Creates Stronger Athletes
Fenugreek powder has been proven to assist with inflammation, recovery after exercise and increase strength. One study determined that the combination of fenugreek and creatine supplementation increased upper body strength and significantly improved body composition (x) (x).
Post-workout, athletes experience faster recovery if they can rapidly refuel their glycogen stores. As glucose flows into the bloodstream it provides the body with basic fuel. Insulin transfers glucose into cells, which oxidized and used for energy. Fenugreek brings blood sugar levels down and helps with the recovery of glycogen stores more quickly after exercise (x).
Decreases Menstrual Pain
Menstruation can cause discomfort, abdominal pain, headaches, nausea, fatigue and reduced energy. Cramps, in particular, are caused by uterine contractions and can be quite severe. Fenugreek can relieve the discomfort associated with menstruation. In fact, it is still a common remedy for dysmenorrhea in Egypt today. (x). Fenugreek introduced to women experiencing menopause symptoms resulted in the reduction of hot flashes or eliminated them all together (x).
Fenugreek oil purportedly cures dandruff, spurs hair growth and strengthens existing hair follicles, all of which help fight baldness. There are additional claims that the mucilage released from hydrating fenugreek powder can increase the shine of hair and is an excellent conditioner (x).
FOOD AND FENUGREEK
The scientific name for the fenugreek plant is trigonella foenum-graecum. The native herb comes from the Mediterranean, southern Europe and western Asia.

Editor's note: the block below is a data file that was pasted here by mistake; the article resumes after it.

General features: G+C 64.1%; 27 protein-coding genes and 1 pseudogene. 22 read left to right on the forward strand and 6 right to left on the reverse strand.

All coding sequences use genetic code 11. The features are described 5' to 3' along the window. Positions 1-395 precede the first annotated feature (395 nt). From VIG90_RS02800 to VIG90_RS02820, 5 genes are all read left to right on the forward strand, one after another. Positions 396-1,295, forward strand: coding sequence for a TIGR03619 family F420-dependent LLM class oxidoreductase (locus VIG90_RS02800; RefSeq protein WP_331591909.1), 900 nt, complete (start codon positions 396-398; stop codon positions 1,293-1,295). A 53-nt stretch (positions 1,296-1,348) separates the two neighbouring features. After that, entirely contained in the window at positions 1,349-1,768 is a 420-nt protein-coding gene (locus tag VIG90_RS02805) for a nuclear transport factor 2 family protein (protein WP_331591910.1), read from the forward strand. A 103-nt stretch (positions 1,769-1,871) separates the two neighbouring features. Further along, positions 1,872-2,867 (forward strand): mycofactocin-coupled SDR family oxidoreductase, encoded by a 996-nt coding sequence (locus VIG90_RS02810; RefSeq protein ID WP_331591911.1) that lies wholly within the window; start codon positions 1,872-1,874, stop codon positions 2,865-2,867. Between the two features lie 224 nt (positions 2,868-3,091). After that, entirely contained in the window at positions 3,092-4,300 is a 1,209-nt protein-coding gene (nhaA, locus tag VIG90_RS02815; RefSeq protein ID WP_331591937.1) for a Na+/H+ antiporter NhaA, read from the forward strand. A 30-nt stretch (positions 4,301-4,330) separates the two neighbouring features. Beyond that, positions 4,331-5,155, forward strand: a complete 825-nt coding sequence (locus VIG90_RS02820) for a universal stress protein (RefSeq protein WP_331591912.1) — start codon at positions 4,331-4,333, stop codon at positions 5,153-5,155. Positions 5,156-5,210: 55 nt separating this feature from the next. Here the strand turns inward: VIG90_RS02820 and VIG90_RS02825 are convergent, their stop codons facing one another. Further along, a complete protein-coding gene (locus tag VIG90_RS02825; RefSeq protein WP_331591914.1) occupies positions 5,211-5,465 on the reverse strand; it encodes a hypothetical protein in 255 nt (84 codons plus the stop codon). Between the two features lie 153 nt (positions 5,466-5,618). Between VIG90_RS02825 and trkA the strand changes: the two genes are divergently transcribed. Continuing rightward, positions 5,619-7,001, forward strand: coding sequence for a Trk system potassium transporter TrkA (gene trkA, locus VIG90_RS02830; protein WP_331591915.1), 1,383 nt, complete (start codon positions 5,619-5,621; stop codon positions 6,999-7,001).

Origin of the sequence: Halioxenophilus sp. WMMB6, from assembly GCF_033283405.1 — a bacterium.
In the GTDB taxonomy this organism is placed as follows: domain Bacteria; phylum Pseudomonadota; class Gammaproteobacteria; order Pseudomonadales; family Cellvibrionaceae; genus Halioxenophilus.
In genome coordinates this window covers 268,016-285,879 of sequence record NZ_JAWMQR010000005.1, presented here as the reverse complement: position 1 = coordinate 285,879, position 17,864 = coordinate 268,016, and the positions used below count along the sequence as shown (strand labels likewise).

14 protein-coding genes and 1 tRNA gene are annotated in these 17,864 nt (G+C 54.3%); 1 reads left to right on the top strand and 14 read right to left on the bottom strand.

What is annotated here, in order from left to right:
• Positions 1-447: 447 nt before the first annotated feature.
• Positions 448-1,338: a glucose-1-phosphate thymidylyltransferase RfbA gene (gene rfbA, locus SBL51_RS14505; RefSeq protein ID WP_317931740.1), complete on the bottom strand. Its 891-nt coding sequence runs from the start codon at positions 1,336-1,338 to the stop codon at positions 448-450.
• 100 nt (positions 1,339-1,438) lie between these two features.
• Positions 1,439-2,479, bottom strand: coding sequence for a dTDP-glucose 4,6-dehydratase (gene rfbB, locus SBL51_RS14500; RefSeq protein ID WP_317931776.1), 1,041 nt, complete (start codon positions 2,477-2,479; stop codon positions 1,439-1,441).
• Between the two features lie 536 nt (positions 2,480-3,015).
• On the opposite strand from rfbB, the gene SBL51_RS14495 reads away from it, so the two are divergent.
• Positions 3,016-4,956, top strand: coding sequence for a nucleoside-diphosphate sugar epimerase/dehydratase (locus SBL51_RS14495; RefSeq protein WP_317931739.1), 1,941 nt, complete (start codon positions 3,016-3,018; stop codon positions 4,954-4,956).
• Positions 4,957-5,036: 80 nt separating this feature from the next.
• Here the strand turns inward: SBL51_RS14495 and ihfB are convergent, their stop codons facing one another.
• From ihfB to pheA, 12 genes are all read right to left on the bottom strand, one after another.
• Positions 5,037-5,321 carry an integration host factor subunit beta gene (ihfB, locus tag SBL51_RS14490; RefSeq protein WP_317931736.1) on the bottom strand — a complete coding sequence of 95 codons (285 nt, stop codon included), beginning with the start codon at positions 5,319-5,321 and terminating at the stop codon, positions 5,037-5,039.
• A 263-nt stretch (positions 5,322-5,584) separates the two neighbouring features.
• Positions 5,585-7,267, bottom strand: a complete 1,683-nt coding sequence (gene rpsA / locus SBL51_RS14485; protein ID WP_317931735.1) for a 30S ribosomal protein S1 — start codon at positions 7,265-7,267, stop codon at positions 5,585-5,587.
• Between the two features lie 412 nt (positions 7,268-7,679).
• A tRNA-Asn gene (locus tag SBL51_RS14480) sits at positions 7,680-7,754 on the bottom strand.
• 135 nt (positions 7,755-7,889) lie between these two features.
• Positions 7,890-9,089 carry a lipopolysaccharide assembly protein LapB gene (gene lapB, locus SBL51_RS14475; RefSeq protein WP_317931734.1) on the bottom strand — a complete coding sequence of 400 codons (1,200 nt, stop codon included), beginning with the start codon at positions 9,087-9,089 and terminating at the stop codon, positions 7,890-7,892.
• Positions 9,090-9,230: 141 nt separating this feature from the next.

Fenugreek can be found in many South Asian and Indian dishes. It is best known for its use in curry powder and its distinct flavor. The seeds are traditionally used as a spice for meat dishes and stews.
Loaded with nutrients, including thiamine, vitamin K, and vitamin C, you may find fenugreek seed extract in many anti-aging products, cosmetics and facial cleansers.
The nutritional value of just one tablespoon of fenugreek includes:
- 2.7 grams of dietary fiber (11 percent daily value)
- 2.5 grams of protein (5 percent daily value)
- 3.7 milligrams of iron (20 percent daily value)
- 15 milligrams of phytosterols
FENUGREEK SIDE EFFECTS AND DOSAGE
The fenugreek dietary supplement offers many health benefits. BulkSupplements.com recommends the following dosage:
1,000 mg (about ½ tsp) up to three times daily or as directed by a physician.
|US Standard Measuring Spoons|
|1 1/2 teaspoon||2500|
Indeed, fenugreek is considered an alternative treatment for various health conditions. On the other hand, it can have potentially serious side effects. People with underlying bleeding disorders should not take fenugreek without obtaining their doctor’s approval since it may increase the risk of bleeding. Pregnant women should not take Fenugreek since it has the same effect as oxytocin and may induce contractions.
The most common fenugreek side effect is a distinctive smell. Individuals consuming it may find their sweat, urine, and breast milk smell like maple syrup (x). Other possible side effects are diarrhea, flatulence, and dizziness (x).
Individuals who should no take Fenugreek include:
- Pregnant women. Avoid this supplement if you are pregnant. It can induce contractions and labor prematurely (x).
- Individuals with hormone-sensitive cancers.
- Individuals with diabetes who have not consulted their physician first. Fenugreek should not take the place of medications used to treat diabetes.
- Individuals with allergies to green peas, soybeans, chickpeas (x) and peanuts (x).
THE BOTTOM LINE
Fenugreek packs a powerful punch. It has proven to contain anti-inflammatory, anti-carcinogenic, anti-diabetic and antioxidant properties; moreover, it has proven to help lower cholesterol, support weight loss and enhance athletic and sexual performance.
**The statements in this article have not been evaluated by the FDA. They are not intended to diagnose, treat, cure, or prevent disease.